The price of industrial CNC machinery leads many woodworkers to buy it used. But before you jump at savings of up to 50% off a CNC machine’s original price, you should evaluate the potential worth of the purchase in two ways: by evaluating the seller of the woodworking machine, and by evaluating the machine itself. If you are considering buying machinery that contains CNC technology used, below is a complete guide for making the best purchase:
Starting your own woodworking company is similar to taking up the game of golf: you have to buy a decent amount of equipment to make your endeavor a reality. Yet, starting your own woodworking business will require you to spend far more than you would on a set of gold clubs. While almost everyone daydreams of being his own boss, the start up cost of a woodworking business is often dashes these dreams and keeps a woodworker punching a time clock instead of striking out on his own, especially in the current economy, where loans for small businesses can seem impossible to secure. Nonetheless, if you dream of starting your own woodworking business but you don’t have the necessary capital, you still have some options, beginning with buying used commercial woodworking machinery.
While industrial machinery isn’t known for being cheap, industrial woodworking machinery contains some apparatuses that most of us would have to mortgage our homes to afford. For example, if you’re moving your woodworking business to a warehouse setting and you need top efficiency machines, a top grade CNC router could easily cost you in excess of $200,000, while a top industrial grade wood planer might cost you around than ten percent of that sum. In either case, when your start up cost looks as if it will climb well into the six figures, it’s time to start considering what you could do to cut costs and still get the same results.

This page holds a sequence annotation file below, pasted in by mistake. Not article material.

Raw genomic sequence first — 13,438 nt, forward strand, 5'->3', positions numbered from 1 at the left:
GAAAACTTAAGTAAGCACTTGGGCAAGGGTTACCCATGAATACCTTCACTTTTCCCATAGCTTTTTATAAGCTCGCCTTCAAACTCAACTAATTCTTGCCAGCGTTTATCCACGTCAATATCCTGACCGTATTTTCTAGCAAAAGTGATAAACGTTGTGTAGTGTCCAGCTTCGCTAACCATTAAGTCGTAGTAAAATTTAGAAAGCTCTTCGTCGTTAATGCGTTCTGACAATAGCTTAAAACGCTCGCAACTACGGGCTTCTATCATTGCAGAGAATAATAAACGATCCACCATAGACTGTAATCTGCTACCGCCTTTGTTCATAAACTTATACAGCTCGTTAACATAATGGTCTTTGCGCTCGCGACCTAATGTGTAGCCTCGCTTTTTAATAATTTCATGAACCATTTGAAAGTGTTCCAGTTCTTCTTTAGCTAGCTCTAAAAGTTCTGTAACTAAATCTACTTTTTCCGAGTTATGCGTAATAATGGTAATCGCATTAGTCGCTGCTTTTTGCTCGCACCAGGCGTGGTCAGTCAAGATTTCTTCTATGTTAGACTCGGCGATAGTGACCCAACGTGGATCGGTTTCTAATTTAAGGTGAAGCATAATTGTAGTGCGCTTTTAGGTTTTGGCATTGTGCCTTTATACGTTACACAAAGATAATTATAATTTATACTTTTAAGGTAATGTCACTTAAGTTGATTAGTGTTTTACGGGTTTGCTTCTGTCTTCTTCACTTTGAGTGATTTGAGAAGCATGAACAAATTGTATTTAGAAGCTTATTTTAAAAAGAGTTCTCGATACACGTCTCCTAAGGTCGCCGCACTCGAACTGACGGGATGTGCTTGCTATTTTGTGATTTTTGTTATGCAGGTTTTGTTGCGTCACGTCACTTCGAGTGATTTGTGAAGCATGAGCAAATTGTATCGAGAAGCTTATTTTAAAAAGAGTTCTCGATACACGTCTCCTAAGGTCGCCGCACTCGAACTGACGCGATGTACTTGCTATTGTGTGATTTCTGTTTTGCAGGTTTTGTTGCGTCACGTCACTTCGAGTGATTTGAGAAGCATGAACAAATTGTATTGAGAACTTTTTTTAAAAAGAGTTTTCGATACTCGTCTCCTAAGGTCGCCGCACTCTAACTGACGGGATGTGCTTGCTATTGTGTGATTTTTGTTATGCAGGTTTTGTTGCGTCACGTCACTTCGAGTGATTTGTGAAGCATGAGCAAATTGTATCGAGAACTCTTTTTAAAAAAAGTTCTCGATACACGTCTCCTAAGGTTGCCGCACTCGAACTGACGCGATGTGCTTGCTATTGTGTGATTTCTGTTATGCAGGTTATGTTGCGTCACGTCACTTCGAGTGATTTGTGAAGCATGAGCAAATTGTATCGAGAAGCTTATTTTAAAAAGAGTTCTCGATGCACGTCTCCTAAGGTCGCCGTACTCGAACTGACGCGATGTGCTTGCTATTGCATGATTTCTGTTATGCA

Evaluating Used CNC Woodworking Machinery
Once you find the right seller, use the following steps to evaluate a used CNC machine:
– Are the work surfaces overly cluttered and possibly hiding sharp edges or blades?
When the operator of this commercial woodworking machinery plans to cut multiple pieces with the same measurements, it should acquire a flip stop to speed up the process. A flip stop is placed at a particular spot, allowing the operator to complete multiple cuts without having to conduct measurements before each one. When multiple cuts will be made but not all cuts are from the same position, a quick stop gauging kit can be used to easily move the flip stop position.
– Is all the machinery and equipment secure and properly set up?
Using the right equipment is essential to producing quality work. Although hobby grade and and mid grade models don’t cost as much as industrial woodworking machinery, neither do their production capabilities allow one to produce the same quality and volume of work as an industrial model. When the cost of industrial hardware is a barrier to getting the equipment one needs, buying the equipment as used woodworking machinery is a better option that using an insufficient grade of equipment to cut costs.